Season two of the series brings Johnny back together with old friends, though it’s not for the happiest reasons. Tommy (Rob Garrison), the guy best remembered from the first movie who cheerfully shouts the famous line “Get him a body bag” is terminally ill. So, the old gang – Johnny, Tommy, Jimmy (Tony O’Dell) who is now a family man, and Bobby (Ron Thomas), who is now a pastor – meet for one final road trip to relive the good times of their youth. As they set off on motorbikes, the sequence is interrupted with footage from the original film of them as teenagers on dirt bikes, complete with the same music: “The Ride” of matches.
But things get more serious when Johnny reveals that he recently brought back Cobra Kai as well. The news raises unhappy memories for the other three, all horrified that Johnny has dredged it all, especially when Kreese is back in the picture. They have grown up, matured, moved on. But it’s also clear that Johnny’s friends still look up to him, and Tommy shows him that unlike himself, Johnny has the time to change and not relive the mistakes of the past.
In the third season of Cobra Kai, Daniel visits Okinawa again and meets Chozen (Yuji Okumoto), his opponent out The karate child part II. The series sets the stage by repeating the climate scene of this film with a fight to the death that Daniel wins but does not pursue. Then, in this day and age, we see Chozen acting quietly and angrily towards Daniel, so let’s assume he wants a repayment, especially when he scoffs when Daniel tells him that Miyagi-san taught him everything he knew .
Chozen takes Daniel to a Miyagi-do dojo, which houses all of the Miyagi family artifacts. Daniel argues when he is told that he cannot see a particular scroll. It’s “not for you,” says Chozen, a “foreigner”. The scene escalates to the rematch that we expected. Both men furiously compete against each other until Chozen reaches the next level and Daniel’s arm goes completely numb so that he cannot defend himself. As he pulls Daniel’s head back, the show flashes back to shots of the two in inverted position from the climax of the Karate Kid Part II. Chozen asks Daniel, “Live or die, man?” And when the music swells up and we think Daniel is doomed, Chozen throws his fist at Daniel’s face … and honks his nose like Daniel did him decades ago. And then he bursts out laughing.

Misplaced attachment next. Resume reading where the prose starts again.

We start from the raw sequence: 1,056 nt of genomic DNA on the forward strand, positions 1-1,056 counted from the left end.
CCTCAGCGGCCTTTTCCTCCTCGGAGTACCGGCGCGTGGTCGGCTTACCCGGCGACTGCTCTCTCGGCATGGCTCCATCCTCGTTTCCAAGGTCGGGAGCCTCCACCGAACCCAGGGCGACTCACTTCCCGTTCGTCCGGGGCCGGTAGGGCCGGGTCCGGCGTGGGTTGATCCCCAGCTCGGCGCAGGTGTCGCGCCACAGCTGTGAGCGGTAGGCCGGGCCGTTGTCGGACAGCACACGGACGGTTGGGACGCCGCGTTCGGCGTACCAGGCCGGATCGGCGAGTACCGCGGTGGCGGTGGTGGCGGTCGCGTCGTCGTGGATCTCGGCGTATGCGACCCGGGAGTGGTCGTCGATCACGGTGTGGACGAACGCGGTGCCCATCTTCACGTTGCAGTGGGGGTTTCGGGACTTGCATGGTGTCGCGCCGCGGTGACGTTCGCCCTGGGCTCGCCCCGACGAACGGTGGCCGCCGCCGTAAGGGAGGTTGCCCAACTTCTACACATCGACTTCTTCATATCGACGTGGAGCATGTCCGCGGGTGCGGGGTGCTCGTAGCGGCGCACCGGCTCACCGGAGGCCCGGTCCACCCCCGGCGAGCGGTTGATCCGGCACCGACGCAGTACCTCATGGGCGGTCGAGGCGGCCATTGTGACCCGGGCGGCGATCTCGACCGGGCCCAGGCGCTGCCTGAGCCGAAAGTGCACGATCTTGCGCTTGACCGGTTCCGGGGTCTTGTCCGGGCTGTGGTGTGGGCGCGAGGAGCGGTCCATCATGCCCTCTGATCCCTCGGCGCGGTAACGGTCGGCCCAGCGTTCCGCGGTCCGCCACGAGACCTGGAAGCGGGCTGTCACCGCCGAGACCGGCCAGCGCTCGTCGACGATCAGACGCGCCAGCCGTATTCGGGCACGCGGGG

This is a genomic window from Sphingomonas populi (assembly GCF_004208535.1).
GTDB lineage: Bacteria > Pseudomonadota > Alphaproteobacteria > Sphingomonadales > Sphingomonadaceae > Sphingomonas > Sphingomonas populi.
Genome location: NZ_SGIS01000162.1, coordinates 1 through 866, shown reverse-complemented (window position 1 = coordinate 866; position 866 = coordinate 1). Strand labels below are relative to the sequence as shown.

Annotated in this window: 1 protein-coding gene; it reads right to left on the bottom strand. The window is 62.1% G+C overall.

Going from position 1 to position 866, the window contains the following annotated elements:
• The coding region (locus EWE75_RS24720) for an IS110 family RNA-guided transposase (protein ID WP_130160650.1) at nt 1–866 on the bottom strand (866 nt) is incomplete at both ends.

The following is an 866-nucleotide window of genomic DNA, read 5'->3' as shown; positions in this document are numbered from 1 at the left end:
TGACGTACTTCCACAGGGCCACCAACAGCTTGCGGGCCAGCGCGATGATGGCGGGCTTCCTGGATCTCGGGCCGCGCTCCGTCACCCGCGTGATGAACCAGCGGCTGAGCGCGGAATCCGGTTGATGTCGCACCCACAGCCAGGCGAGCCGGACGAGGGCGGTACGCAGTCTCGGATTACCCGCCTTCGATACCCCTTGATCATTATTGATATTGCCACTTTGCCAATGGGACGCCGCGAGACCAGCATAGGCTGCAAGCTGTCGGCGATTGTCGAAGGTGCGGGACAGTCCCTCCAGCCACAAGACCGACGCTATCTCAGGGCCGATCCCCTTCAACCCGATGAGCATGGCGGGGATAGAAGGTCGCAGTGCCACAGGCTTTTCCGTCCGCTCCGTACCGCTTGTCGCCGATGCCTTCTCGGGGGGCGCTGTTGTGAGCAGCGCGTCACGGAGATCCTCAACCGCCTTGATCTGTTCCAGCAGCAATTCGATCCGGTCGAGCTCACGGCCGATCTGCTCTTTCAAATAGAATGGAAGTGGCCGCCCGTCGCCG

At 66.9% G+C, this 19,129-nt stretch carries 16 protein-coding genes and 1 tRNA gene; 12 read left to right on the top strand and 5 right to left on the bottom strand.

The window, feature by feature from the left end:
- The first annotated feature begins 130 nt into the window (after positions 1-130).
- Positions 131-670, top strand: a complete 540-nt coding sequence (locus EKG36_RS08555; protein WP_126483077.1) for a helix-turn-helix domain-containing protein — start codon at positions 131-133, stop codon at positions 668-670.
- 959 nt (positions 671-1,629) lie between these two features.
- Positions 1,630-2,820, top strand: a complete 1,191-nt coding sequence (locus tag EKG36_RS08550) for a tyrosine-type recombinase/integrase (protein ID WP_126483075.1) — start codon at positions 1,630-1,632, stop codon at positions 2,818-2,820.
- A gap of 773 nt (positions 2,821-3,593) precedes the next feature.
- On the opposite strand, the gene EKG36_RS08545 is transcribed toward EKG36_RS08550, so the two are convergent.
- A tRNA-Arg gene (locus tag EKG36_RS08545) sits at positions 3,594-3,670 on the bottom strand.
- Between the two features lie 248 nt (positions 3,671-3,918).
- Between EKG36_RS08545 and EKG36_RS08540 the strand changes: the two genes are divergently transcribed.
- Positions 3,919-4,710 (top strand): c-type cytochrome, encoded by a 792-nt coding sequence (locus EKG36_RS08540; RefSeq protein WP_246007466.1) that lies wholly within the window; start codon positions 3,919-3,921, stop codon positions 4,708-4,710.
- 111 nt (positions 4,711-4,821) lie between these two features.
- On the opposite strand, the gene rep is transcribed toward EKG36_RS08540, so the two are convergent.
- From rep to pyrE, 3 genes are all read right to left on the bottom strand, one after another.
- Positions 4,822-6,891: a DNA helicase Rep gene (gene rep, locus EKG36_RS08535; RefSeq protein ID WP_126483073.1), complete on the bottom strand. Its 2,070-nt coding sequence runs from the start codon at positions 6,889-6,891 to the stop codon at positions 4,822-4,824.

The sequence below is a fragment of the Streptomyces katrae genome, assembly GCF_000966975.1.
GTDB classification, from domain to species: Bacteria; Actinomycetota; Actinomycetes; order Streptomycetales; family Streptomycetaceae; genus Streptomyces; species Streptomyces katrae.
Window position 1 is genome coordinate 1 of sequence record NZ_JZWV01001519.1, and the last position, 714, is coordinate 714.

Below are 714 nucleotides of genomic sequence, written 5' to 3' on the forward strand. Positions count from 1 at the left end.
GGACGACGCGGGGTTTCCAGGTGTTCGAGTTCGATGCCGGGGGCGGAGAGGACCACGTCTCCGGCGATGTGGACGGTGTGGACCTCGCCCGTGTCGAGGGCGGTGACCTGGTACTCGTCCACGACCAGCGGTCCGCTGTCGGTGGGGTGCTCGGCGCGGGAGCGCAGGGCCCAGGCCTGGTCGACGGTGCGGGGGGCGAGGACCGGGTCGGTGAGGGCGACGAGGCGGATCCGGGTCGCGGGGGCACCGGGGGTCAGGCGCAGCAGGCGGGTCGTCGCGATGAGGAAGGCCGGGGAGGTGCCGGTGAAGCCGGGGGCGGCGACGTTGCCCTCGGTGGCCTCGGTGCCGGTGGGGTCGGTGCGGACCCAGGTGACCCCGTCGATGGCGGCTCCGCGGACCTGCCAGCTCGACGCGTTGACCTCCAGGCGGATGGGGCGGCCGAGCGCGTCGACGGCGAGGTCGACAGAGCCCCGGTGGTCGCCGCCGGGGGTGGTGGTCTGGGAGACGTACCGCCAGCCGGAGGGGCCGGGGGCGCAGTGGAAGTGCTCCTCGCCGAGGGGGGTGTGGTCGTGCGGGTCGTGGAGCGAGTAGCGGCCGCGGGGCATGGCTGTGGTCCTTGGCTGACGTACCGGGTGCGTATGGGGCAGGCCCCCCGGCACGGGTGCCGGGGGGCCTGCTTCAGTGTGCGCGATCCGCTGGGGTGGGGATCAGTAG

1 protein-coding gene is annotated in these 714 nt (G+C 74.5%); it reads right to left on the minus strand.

What is then revealed is that Chozen used a secret “Miyagi pressure point” technique to disarm enemies, and he shares this with Daniel. Chozen explains that he was ashamed of his original defeat, but has learned to leave it behind – something Johnny and Daniel do too. Later in the season, the two fight against Kreese, who is shocked when Daniel uses the pressure point technique on him. Then they finish the third season together to teach together at Miyagi-do. And so the lesson ends.
It’s the present, it’s the now that matters most, but that doesn’t mean we have to forget the past. Learning from it is the only way to live your life in the present, and that’s what Mr. Miyagi always meant: “Lesson not just karate. Lesson for whole life. All life has a balance. Everything will be better. Understand?”